Hollywood And Hot Sexually Inspired Romantic Love

Prior to World War One, which severely shocked the social order, there were many examples of love, but virtually none of what might be called romantic, sexually inspired love. Basically there was no time for such an emotional, physical luxury. Sure there were the romantic poets — Byron, Shelly, Keats, etc. But their amorous writings were little more than otherworld fantasies for most.

For average men and women, Family (often an extended families) was all about security, survival and probing the desperate hope of religion. The primary point of men and women was not to seek and expect happiness and fulfillment. The point was simply to band together in domestic units for mutual support.

In the West religion, mostly the Christian religion was thought to be the only path to happiness, a way to an afterlife of paradise through the grace of Jesus Christ. Thus folks, with little recourse, clung fervently to a trust that God would put an end to their daily grind and that they would be rewarded for their faith and fidelity with the wonders of heaven.

In those times virtually no romantic options were available to women. Most automatically submitted to the role of housewife, consisting of cooking, cleaning washing and ironing and childbirth (the latter a potentially most dangerous consequence of sexual intercourse) and minding her brood of children. Lacking today’s timesaving technology and grand supermarkets, a women’s home routine was dawn to dusk drudgery.

Romance and sexual fulfillment for women was a near impossibility. Society and the church proclaimed sex outside of marriage an abomination. And since it was believed that “good” girls were incapable of sexual pleasure, that it was simply a wife’s duty to submit to her husband, few young girls, beyond idle curiosity, eagerly looked forward to physical intimacy. Besides in many cases a girl’s husband was not of her own choosing, but rather a parental arrangement often meant to suit a group’s interest more than that of the perspective bride, hardly a recipe for romance.

Just about the only respectable alternatives to the fate of housewife for a woman was as a spinster schoolteacher or go to trotting off to the local nunnery to marry God. In fact with little sexual satisfaction or romantic love to anticipate, compared to the slog of becoming a housewife and mother, these alternatives could seem mighty inviting. Of course a girl could always turn to the world’s oldest profession of prostitution were she prepared to become a permanent social outcast.

But then technology and the world wars of the twentieth century turned all of this upside down. It became possible with female job opportunities opening up (see Downton Abby) for women to function and survive outside the family unit. This gave her leverage to want more than just domestic servitude. Still, for most women they did not see themselves as independent operators. Laws continued to tie women to men when it came to ownership and inheritance rights, and divorce was both difficult and a stain upon on a women’s reputation.

Then in the 1960’s the pill came into being, the ultimate tool of female liberation. But of course even today there are conservative males who resent this liberation device and wish to put a stop to it. But with the pill also came the women’s liberation movement to appose any male counter-revolution against female rights.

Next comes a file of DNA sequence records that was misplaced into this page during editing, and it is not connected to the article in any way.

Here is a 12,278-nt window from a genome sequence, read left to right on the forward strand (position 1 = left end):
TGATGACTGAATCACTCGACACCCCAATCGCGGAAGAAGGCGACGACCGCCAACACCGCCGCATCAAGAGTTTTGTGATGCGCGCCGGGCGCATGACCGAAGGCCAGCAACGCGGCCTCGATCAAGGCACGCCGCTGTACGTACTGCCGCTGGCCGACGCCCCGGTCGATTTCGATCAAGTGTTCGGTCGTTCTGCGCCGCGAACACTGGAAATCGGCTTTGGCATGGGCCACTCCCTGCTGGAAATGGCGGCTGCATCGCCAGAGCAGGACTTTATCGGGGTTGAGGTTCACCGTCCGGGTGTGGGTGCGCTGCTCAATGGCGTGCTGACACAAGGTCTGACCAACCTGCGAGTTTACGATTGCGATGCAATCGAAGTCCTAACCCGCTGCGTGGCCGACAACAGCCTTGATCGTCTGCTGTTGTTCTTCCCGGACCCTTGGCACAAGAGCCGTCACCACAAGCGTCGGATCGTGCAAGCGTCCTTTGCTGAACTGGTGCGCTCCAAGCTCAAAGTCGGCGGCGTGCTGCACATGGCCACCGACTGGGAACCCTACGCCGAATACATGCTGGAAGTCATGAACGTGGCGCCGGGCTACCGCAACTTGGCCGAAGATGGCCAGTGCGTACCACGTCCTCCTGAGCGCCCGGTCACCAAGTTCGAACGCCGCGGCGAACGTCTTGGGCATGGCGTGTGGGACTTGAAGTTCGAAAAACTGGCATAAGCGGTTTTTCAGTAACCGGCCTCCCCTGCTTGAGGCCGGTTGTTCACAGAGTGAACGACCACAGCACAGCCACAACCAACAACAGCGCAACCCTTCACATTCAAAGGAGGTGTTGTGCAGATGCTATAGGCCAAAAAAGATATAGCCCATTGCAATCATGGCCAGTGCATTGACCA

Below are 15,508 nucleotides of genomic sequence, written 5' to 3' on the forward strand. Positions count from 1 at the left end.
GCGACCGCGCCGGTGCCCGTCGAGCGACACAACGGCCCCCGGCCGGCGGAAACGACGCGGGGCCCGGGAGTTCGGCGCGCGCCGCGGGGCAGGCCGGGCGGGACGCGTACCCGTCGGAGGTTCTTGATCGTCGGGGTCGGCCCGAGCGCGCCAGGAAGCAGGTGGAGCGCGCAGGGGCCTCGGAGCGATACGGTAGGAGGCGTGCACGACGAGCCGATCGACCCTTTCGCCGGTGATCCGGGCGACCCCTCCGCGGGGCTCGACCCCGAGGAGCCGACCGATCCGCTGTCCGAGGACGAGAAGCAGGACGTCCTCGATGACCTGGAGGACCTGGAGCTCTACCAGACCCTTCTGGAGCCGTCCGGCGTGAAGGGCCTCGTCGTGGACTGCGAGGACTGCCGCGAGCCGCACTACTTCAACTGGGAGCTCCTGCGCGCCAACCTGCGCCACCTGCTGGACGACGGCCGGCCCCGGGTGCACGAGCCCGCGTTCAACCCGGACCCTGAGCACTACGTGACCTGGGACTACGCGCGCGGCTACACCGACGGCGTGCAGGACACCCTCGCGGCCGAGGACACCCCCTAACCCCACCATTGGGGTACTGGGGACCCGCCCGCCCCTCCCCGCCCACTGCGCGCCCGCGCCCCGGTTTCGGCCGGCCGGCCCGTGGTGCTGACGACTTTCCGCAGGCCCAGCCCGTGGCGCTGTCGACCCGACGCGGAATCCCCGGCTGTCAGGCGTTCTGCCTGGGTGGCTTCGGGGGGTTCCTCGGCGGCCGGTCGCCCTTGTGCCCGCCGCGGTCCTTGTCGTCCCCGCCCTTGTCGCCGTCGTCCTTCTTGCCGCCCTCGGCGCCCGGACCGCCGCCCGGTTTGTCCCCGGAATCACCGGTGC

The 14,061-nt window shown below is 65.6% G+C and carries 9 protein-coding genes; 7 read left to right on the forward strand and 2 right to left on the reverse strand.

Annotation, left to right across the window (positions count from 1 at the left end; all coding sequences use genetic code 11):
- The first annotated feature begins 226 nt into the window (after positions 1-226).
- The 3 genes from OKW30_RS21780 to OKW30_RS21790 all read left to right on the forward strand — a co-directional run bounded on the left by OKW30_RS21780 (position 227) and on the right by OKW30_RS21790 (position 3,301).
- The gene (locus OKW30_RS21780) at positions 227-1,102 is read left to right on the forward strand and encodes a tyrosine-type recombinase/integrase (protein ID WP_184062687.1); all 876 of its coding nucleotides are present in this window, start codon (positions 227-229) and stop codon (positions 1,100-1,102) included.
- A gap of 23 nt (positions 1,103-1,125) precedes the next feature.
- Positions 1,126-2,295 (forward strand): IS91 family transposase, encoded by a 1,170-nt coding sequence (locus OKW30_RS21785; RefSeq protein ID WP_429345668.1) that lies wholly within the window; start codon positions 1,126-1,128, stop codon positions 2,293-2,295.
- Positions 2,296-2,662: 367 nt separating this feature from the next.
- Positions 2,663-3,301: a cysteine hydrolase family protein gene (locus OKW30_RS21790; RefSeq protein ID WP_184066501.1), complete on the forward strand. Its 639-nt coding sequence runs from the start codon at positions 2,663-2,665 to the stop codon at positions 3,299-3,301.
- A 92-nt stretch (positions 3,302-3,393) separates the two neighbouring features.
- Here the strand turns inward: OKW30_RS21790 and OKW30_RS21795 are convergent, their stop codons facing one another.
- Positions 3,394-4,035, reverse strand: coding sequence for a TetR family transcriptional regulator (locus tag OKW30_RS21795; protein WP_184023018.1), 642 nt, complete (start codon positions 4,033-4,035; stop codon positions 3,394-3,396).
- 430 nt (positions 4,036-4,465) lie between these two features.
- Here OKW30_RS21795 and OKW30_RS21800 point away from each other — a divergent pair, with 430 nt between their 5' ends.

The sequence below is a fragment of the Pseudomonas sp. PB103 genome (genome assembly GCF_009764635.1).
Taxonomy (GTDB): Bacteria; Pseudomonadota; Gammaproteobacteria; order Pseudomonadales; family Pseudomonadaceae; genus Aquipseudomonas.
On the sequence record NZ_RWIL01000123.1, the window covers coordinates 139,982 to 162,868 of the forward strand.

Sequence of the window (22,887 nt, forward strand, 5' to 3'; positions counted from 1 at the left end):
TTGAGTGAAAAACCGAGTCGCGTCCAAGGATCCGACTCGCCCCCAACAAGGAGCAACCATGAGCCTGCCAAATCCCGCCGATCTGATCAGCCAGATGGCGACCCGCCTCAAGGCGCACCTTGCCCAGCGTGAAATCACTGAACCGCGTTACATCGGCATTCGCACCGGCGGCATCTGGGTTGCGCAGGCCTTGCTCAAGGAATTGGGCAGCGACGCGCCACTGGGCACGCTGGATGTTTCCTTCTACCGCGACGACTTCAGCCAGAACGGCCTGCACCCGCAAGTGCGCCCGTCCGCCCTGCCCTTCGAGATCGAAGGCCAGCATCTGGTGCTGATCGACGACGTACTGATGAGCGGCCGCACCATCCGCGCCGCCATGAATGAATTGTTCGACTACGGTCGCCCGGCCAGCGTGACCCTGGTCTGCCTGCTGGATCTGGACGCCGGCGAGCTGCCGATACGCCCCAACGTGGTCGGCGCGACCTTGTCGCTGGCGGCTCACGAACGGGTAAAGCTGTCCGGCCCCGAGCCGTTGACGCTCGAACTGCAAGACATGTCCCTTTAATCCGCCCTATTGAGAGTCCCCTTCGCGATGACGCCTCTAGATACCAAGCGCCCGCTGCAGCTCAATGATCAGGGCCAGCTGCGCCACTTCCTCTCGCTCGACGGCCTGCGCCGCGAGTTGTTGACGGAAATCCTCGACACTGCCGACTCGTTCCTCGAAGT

Meanwhile as science and technology was helping to give women options, Hollywood was steadily pumping out movies about romantic love in which sex was implied to be an enjoyable aspect of romance for both women and men. Gradually the idea began to take hold that a woman was not a whore just because she enjoyed total physical contact with a man she loved regardless of her legal connection to him.

Today few bat an eye when unmarried young people move in together or when a bride walks down the isle in a formal white dress draped over an extended tummy. But of course for all that is an improvement there is the inevitable negative offset — probability balance.

Hollywood’s romantic movies have drastically altered a woman expectation of her lover or husband from the very lows of yesteryear to the impossible highs of today. In scanning the various dating sites “she” wants not only an honest provider and good father for her children. He need be exceptionally good looking, funny, charming, wealthy; and when they meet, as the movie Sleepless in Seattle makes clear, there should be instant magic between them.

No wonder, in the TV show Married at First Sight, couples thrown together so often crash and burn. These are usually folks that have been around the dating block a few times without finding “the one,” so in desperation they agree to allow “professionals” to match them up with “the one” and push them sight unseen into the marriage pool.

It is not to say that practical matters of daily life in marriage can’t be combined with romantic sexual love, it happens on occasion. But it requires a pair possessed of uncommon sensitivity to others to pull it off. Unfortunately more often than not opposites attract, and thus most likely a good one will be paired with a lemon. But, girls, it’s worth a try.

Jim Ridgway, Jr. military writer — author of the American Civil War classic, “Apprentice Killers: The War of Lincoln and Davis.” Christmas gift, yes!

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